Let us then seek to do good works. To help others. To donate to good causes. To flee from sin. To pray. To read the word. To be in the fellowship of believers. Having the fruit of the spirit – love, joy, peace, patience, kindness, goodness, faithfulness, gentleness, and self-control. Isn’t that interesting – many good works are attitudes. Even if you don’t have the money or time to donate, you can do great things with joy, peace, patience, self-control, etc. We all have many opportunities to do these good works.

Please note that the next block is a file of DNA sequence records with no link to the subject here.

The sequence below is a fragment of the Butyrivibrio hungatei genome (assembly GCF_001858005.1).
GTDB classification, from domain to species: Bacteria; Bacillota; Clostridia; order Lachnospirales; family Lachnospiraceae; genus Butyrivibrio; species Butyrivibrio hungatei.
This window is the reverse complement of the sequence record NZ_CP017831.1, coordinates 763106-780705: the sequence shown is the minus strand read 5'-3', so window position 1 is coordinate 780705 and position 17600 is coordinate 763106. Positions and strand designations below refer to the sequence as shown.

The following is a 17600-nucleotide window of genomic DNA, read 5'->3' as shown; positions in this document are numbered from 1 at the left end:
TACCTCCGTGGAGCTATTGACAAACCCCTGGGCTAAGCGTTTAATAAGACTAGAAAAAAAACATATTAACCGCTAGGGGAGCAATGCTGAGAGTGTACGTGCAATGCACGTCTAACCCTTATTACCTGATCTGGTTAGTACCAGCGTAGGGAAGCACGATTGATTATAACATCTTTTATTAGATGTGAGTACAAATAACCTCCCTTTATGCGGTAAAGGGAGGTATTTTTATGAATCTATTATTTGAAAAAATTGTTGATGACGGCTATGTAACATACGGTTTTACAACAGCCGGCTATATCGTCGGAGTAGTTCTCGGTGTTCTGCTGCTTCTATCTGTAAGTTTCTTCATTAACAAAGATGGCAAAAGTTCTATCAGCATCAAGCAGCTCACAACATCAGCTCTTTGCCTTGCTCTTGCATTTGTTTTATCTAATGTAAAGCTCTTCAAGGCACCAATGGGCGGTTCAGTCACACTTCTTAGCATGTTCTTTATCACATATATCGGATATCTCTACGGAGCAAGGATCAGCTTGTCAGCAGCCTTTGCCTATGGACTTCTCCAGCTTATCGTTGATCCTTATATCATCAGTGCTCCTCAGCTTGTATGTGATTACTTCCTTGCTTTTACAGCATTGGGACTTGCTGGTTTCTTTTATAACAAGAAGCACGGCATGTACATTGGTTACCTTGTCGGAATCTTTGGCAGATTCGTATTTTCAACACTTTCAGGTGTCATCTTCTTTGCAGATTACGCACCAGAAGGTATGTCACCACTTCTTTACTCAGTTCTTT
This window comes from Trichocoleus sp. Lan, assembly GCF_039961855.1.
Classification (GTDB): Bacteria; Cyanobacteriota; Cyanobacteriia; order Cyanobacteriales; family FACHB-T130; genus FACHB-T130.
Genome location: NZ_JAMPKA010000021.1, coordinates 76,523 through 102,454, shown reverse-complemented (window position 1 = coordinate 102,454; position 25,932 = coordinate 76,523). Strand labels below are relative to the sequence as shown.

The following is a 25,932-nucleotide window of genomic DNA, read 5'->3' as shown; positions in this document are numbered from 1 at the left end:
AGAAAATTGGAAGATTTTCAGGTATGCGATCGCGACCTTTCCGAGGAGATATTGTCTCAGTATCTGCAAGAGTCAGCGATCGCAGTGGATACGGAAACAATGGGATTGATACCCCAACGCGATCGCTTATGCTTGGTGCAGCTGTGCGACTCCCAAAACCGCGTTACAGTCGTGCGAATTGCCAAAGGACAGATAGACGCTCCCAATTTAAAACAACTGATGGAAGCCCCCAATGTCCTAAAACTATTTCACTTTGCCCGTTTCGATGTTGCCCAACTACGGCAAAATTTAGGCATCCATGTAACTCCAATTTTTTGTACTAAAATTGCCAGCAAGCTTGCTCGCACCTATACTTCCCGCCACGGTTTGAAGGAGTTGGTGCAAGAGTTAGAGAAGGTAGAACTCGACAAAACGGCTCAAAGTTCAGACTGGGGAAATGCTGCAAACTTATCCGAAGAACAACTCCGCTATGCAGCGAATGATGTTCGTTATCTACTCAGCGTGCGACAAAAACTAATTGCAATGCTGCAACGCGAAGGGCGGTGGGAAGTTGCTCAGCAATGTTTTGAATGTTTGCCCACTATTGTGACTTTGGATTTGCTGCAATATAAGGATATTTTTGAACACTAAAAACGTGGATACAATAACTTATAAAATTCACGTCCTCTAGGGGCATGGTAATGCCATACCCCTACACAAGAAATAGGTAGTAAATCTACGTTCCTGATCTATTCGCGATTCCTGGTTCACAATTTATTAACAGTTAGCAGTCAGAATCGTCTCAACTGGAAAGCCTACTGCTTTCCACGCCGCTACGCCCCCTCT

But, we also want to act. When a person comes to you with some struggle, yes, say “I will pray for you.” But also say “how can I help you?” Do you need a meal? Do you need a ride? Do you need a friend to listen? Say, “I am not merely hearing you, I am here for you.”
Show your faith by your works. Let the love of Christ lead you in all that you do. And in response to the salvation that the Lord has already won for you, praise him in all your deeds. Praise be to God. Let us pray.